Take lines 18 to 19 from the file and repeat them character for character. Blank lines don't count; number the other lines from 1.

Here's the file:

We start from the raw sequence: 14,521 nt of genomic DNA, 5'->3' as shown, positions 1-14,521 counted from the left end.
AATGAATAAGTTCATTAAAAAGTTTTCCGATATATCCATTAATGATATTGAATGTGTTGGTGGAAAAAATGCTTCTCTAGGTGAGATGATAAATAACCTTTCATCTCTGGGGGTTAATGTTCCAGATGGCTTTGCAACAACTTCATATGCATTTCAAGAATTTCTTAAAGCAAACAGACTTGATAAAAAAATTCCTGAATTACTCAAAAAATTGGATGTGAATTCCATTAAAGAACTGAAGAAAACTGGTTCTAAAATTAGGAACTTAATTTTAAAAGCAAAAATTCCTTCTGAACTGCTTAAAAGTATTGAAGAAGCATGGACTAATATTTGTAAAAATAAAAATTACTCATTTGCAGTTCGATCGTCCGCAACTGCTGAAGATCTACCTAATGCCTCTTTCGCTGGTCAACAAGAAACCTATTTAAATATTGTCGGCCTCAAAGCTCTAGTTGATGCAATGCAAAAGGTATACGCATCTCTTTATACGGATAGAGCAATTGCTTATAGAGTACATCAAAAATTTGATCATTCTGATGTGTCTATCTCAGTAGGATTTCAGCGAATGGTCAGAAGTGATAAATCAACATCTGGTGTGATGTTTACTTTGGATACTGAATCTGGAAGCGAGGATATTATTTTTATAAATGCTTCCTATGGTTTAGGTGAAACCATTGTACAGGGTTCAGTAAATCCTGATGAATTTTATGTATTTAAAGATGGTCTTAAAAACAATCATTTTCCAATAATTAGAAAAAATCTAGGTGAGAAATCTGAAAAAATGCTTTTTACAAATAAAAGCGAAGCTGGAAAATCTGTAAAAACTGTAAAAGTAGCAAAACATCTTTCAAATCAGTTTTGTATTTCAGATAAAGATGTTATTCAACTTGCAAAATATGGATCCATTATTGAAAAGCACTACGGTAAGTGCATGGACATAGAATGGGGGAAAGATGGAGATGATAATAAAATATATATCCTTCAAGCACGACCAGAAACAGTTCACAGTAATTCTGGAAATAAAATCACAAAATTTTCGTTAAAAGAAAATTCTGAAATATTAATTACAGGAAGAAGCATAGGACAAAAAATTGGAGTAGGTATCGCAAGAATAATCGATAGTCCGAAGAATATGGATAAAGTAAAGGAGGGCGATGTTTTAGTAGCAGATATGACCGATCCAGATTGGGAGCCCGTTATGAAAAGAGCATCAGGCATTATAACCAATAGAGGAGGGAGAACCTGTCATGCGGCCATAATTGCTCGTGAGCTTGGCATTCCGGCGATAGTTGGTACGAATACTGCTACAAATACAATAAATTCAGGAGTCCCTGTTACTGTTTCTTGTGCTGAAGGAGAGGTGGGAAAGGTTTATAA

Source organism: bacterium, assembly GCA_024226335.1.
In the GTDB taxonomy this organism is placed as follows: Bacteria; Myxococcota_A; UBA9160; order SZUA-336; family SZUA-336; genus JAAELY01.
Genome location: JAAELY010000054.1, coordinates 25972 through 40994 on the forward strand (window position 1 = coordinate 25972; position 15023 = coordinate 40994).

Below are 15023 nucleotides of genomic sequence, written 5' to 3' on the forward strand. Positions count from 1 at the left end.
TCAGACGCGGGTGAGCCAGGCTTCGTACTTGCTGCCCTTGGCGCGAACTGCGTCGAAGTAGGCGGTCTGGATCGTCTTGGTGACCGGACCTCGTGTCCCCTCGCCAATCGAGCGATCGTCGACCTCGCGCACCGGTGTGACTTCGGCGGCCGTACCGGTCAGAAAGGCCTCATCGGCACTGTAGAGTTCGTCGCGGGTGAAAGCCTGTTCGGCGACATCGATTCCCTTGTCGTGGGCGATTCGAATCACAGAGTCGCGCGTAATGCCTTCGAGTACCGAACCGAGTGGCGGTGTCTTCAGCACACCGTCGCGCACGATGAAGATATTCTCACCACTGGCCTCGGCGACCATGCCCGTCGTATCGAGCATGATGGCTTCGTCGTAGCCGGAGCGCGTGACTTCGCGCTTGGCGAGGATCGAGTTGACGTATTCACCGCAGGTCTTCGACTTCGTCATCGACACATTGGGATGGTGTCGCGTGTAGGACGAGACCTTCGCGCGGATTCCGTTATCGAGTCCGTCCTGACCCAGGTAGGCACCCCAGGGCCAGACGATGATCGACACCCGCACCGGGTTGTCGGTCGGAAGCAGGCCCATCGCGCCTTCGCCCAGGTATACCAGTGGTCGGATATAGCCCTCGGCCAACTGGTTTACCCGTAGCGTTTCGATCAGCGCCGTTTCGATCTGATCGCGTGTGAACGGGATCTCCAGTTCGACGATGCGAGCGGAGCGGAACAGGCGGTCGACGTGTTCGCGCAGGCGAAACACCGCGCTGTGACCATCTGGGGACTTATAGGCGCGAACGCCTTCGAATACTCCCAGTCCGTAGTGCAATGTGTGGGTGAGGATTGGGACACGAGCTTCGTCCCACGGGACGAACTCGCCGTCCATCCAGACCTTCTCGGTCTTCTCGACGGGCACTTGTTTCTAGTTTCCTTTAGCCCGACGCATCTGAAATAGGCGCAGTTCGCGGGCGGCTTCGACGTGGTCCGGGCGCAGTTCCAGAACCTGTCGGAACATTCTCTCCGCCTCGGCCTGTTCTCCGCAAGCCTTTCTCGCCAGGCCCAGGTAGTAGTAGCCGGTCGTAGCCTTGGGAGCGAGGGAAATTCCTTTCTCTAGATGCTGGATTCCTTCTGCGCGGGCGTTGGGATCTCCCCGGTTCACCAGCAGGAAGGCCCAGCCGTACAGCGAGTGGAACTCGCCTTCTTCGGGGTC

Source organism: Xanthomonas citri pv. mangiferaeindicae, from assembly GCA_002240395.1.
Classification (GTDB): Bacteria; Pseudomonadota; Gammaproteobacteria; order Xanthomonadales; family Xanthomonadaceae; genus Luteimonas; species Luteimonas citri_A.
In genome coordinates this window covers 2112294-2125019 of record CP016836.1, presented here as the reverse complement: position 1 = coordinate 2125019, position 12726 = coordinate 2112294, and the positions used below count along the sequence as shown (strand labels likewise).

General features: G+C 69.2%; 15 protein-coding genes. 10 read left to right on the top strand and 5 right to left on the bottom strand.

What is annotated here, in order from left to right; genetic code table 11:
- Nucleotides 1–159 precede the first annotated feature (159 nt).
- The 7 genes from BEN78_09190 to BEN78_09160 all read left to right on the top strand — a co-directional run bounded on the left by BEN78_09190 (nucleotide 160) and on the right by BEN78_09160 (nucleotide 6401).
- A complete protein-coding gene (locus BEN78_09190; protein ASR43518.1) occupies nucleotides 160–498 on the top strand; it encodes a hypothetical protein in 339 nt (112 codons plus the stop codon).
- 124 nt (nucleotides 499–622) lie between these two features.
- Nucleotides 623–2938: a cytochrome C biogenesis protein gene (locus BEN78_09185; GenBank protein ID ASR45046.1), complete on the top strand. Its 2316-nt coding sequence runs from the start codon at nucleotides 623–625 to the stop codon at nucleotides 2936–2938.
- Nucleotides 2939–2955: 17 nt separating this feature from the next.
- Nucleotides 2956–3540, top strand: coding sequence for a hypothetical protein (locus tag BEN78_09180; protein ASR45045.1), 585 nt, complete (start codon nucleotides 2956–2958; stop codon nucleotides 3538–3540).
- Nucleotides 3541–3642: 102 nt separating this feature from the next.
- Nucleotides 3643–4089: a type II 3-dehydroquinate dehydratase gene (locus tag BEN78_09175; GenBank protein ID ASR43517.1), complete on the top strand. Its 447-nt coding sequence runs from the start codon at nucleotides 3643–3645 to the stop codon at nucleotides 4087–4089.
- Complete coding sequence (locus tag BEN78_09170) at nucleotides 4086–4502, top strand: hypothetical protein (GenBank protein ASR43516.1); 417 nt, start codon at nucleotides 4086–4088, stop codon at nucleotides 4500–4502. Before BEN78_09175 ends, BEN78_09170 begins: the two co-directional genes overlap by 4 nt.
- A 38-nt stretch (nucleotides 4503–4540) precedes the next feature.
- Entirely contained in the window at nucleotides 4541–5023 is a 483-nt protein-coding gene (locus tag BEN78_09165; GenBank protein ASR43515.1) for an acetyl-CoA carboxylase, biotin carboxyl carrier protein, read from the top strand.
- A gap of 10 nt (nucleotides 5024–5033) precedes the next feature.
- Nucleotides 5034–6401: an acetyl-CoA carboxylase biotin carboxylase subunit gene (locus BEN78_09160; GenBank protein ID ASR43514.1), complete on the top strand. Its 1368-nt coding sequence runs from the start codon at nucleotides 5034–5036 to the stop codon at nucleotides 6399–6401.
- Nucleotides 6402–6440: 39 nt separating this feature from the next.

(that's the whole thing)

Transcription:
- Nucleotides 2939–2955: 17 nt separating this feature from the next.
- Nucleotides 2956–3540, top strand: coding sequence for a hypothetical protein (locus tag BEN78_09180; protein ASR45045.1), 585 nt, complete (start codon nucleotides 2956–2958; stop codon nucleotides 3538–3540).